A key point is that the authors introduce time as an independent variable, so they are assessing encephalization over the history of the taxon. This is clearly relevant for humans, but may be so for other mammalian lineages. The table and figures below show the encephalization slope generated by using time and body size as the predictors and brain size as the dependent variable. A positive slope means that brain size is increasing over time.

[nggallery id=21]

Two major points:

– Note that the slope is sensitive to the level of taxon one is examining. A closer focus tends to show more variance between taxa. So, for example, humans distort the value for primates in general. Bracketing out anthropoids paints a more extreme picture of encephalization, a higher slope. In contrast, the lemurs and their relatives exhibit less encephalization over time.

– The correlation between proportion of species which exhibit sociality and encephalization of the taxon is strong. From the text:

Encephalization slopes were correlated with both the proportion of species with stable groups (order R = 0.92, P = 0.005, n = 6; suborder R = 0.767, P = 0.008, n = 9; Fig. 2 A and B) and the proportion in either facultative or stable social groups (order R = 0.804, P = 0.027, n = 6; suborder R = 0.63, P = 0.04, n = 9).

The last figure makes it is clear that the correlations are high, so the specific values should not be surprising. Don’t believe these specific figures too much, how one arranges the data set or categorizes may have a large effect on the p-value. But the overall relationship seems robust.

A highly encephalized “alien”

What to think of all of this? If you don’t know, one of the authors of the paper, Robin Dunbar, has been arguing for the prime importance of social structure in driving brain evolution among humans for nearly twenty years. The relationship is laid out in his book Grooming, Gossip, and the Evolution of Language. Robin Dunbar is also the originator of the eponymous Dunbar’s number, which argues that real human social groups bound together by interpersonal familiarity have an upper limit of 150-200. He argues that this number arises because of the computational limits of our “wetware,” our neocortex. Those limits presumably being a function of biophysical constraints.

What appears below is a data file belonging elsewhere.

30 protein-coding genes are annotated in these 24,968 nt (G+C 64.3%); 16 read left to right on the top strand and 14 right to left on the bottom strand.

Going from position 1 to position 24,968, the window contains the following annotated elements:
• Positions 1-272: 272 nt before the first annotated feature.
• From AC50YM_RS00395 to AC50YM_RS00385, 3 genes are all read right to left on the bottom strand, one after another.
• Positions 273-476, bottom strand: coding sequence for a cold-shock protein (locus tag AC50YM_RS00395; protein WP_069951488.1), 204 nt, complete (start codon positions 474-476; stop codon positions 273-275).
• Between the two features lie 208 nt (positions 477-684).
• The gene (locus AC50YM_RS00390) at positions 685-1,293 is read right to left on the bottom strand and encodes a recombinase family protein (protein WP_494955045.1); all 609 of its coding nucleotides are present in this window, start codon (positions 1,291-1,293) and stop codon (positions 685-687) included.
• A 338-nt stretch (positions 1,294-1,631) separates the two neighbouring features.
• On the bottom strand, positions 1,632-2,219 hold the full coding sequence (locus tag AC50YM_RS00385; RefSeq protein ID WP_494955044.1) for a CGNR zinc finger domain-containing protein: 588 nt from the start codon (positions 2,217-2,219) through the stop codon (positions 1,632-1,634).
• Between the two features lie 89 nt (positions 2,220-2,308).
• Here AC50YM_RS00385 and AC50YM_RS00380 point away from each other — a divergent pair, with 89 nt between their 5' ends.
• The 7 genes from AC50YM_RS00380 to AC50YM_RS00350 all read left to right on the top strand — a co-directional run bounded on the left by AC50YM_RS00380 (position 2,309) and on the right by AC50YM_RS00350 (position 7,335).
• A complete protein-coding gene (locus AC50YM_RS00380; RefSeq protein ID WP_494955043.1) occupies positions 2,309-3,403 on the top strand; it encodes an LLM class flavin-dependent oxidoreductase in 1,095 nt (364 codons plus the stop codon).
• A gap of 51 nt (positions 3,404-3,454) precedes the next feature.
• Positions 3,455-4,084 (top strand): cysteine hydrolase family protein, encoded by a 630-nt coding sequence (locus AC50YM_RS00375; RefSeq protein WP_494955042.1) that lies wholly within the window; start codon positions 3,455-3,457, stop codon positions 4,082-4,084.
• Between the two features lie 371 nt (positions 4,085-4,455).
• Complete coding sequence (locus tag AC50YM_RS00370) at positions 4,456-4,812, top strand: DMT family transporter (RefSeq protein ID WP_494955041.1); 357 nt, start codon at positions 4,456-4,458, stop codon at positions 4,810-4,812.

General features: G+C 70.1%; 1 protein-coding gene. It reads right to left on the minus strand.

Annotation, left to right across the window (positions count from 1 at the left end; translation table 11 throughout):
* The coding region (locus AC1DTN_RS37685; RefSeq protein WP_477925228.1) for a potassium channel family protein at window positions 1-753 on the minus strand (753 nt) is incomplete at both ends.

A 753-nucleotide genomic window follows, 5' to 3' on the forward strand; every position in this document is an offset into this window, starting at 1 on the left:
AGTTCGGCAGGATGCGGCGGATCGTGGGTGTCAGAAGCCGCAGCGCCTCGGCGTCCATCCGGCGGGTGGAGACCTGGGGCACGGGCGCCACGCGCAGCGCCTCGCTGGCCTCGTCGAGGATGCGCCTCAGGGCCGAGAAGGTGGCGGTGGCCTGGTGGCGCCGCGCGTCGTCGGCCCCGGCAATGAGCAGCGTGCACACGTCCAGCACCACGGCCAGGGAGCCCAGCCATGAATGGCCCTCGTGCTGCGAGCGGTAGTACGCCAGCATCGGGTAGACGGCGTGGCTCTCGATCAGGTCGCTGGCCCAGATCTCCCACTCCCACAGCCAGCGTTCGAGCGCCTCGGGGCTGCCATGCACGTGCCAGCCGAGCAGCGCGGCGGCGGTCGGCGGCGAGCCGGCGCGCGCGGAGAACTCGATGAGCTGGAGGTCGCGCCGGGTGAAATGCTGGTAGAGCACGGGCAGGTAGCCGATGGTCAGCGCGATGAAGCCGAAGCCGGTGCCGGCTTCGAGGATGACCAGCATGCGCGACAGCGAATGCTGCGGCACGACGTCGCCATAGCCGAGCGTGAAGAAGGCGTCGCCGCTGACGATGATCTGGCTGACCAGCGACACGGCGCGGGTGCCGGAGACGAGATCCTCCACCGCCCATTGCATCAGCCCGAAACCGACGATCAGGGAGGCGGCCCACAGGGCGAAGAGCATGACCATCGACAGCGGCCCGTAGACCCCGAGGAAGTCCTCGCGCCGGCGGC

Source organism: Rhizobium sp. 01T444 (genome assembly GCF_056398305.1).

One interesting fact though is that the median cranial capacity of our species seems to have peaked around one hundred thousand years ago. The average human today has a smaller brain than the average human alive during the Last Glacial Maximum! (see this old post from Panda’s Thumb, it’s evident in the charts) This may be simply due to smaller body sizes in general after the Ice Age. Or, it may be due to the possibility that social changes with the rise of agriculture required less brain power.

Ultimately if Dunbar and his colleagues are correct, if social structure is the most powerful variate in explaining differences in brain size when controlling for phylogenetics and body size, then in some ways it is surprising to me. After all, it does not seem that ants have particularly large brains, despite being extremely social and highly successful. Clearly the hymenoptera and other social insects operate on different principles from mammals. Instead of
developing “hive minds,” it seems as if in mammals greater social structure entails greater cognitive structure.

Citation: Susanne Shultz, & Robin Dunbar (2010). Encephalization is not a universal macroevolutionary phenomenon in mammals but is associated with sociality PNAS : 10.1073/pnas.1005246107

Razib Khan